The “entirely avoidable” Brexit crisis has cost the UK as much as the unpredictable Covid pandemic, it has emerged.
By the end of last year, UK firms have lost more than £250 billion because of Covid lockdowns, according to The Centre for Economics and Business Research.
An equal amount of cash was lost because of Brexit – and the EU departure tally is now rising faster.
Brexit or Covid?
“Brexit or Covid, which has been the heavier burden for them to bear?,” ParcelHero head of consumer research David Jinks told City A.M.
He added: “The shocking answer is that the entirely avoidable Brexit crisis has had as much of an impact on UK businesses as the unforeseeable Covid-19 tragedy, and its costs are still rising.
“No one could have foreseen the arrival of the pandemic and there was little that could have been done to shield UK businesses in advance. However, this is certainly not the case for the impact of Brexit on UK businesses.”
And Jinks said the confrontational attitude during trade negotiations with the EU made a “bad situation worse”
In 2020, before Brexit came into force, a Bloomberg Economics report revealed that it cost the UK businesses by the end of that year an astonoshing £200 billion, and the economy shrinked by three per cent.
Since Brexit happened at the beginning of 2021, UK firms have lost another £44 billion, according to the UK Trade Policy Observatory.
Brexit could end up costing more
Jinks noted a futher £8.1 billion was wasted by the government on Brexit preparations, which he thinks is money that could have been invested in “promoting UK trade across the EU and beyond, not battening down the hatches”.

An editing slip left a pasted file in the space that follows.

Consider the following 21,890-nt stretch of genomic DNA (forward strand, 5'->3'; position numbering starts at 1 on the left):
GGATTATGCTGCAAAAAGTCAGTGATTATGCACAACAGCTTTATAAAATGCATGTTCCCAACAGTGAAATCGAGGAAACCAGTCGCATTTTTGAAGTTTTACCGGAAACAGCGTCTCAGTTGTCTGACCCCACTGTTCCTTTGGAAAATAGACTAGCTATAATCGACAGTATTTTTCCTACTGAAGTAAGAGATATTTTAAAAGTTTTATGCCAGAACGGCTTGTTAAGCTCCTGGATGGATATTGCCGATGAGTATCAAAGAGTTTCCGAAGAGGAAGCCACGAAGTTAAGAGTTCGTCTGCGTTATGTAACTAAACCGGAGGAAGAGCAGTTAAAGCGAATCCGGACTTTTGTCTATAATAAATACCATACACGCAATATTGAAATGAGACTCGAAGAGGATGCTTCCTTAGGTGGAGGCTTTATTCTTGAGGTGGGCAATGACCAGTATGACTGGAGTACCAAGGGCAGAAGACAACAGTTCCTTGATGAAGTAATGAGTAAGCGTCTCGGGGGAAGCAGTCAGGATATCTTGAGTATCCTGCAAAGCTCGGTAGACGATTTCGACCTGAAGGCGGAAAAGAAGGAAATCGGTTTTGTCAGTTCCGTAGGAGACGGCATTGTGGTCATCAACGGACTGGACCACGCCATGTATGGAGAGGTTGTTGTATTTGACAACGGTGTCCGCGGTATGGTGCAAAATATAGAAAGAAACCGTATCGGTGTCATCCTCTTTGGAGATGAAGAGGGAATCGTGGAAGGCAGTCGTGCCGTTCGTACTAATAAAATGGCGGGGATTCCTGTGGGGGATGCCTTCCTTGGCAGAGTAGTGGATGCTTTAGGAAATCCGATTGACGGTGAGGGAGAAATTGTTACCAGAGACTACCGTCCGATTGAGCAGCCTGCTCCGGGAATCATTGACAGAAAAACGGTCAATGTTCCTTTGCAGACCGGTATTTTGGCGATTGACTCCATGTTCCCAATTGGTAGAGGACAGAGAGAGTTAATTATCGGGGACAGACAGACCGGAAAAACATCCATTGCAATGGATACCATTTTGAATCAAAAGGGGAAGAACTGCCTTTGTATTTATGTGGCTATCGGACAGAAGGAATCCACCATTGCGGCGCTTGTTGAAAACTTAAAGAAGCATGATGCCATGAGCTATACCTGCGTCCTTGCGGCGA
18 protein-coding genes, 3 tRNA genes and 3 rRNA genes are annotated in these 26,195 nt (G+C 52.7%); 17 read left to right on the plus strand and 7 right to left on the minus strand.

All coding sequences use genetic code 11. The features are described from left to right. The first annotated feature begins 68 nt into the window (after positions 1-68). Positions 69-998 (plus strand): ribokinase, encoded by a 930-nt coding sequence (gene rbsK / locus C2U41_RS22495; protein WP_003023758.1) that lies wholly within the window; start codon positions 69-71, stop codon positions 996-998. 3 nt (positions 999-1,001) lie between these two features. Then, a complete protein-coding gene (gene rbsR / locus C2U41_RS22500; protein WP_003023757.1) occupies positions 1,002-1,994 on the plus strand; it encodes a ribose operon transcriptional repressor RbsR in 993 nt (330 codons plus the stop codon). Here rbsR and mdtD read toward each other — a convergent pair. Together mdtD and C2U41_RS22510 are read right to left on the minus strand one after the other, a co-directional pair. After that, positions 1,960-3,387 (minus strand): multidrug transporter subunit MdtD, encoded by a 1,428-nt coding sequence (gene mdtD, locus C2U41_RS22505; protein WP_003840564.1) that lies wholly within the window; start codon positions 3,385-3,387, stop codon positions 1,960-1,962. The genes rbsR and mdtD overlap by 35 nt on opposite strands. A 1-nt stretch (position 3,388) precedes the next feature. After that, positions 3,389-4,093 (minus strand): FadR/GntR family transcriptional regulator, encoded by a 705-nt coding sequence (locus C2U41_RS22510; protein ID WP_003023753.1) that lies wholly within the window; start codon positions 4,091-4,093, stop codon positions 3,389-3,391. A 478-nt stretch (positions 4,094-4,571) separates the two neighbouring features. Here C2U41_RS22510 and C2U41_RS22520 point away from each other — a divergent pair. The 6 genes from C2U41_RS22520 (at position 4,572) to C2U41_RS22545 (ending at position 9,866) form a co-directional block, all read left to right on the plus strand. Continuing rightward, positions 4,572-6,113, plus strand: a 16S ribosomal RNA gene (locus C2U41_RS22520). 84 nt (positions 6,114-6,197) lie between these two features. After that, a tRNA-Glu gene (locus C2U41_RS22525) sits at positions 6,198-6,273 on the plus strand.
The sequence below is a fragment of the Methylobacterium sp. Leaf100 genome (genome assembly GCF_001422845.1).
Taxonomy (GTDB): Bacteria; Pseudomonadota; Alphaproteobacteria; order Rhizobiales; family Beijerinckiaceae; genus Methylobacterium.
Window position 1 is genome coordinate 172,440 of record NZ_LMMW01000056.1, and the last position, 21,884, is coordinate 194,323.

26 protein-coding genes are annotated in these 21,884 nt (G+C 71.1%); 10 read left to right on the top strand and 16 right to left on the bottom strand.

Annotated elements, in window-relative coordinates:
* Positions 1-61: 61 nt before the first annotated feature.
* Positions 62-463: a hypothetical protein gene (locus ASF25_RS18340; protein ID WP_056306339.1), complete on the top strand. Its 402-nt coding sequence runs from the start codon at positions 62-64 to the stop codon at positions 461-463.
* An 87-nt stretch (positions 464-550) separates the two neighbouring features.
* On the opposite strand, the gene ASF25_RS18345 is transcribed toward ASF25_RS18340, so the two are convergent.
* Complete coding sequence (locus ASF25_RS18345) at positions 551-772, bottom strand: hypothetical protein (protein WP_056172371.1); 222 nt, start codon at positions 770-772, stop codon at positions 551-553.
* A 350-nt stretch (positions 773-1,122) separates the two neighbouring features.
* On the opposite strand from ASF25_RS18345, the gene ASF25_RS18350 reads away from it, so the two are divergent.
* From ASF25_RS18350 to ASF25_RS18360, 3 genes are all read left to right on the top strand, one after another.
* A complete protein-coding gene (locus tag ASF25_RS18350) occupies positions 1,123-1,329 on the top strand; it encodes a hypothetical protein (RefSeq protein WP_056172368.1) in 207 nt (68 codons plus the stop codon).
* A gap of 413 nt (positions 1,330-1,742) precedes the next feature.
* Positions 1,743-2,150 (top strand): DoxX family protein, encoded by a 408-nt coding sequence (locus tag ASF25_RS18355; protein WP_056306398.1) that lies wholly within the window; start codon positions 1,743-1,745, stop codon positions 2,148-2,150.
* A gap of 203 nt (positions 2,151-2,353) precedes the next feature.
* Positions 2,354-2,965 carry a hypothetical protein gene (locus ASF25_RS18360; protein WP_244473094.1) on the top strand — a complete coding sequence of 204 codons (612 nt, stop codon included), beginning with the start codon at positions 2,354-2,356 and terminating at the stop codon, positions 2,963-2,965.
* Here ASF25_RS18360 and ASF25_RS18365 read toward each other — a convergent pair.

Although figures show Brexit and pandemic costs each come to about £250 billion, Brexit could end up costing more than the health crisis.
Thomas Sampson, associate professor at the London School of Economics, said: “When measured in terms of their impact on the present value of UK GDP, the Brexit shock is forecast to be two to three times greater than the impact of Covid-19.
Fishermen and farmers
Meanwhile, fishermen and farmers, who voted for Brexit in droves, have expressed discontent over the impact of it in recent months.
The comments came after new fishing rules came into force at the start of 2021, which the National Federation of Fishermen’s Organisations labelled a “sell out”.
Despite 92 per cent of the UK’s fishing industry voting for Brexit due to promises of “taking back control” of “British waters”, they are now suffering from huge red tape.
And farmers in England will have their direct payments, worth £1.8 billion in 2019-2020 through the EU’s Common Agricultural Policy, cut by over half by 2025 and completely taken away in 2027 under new government moves.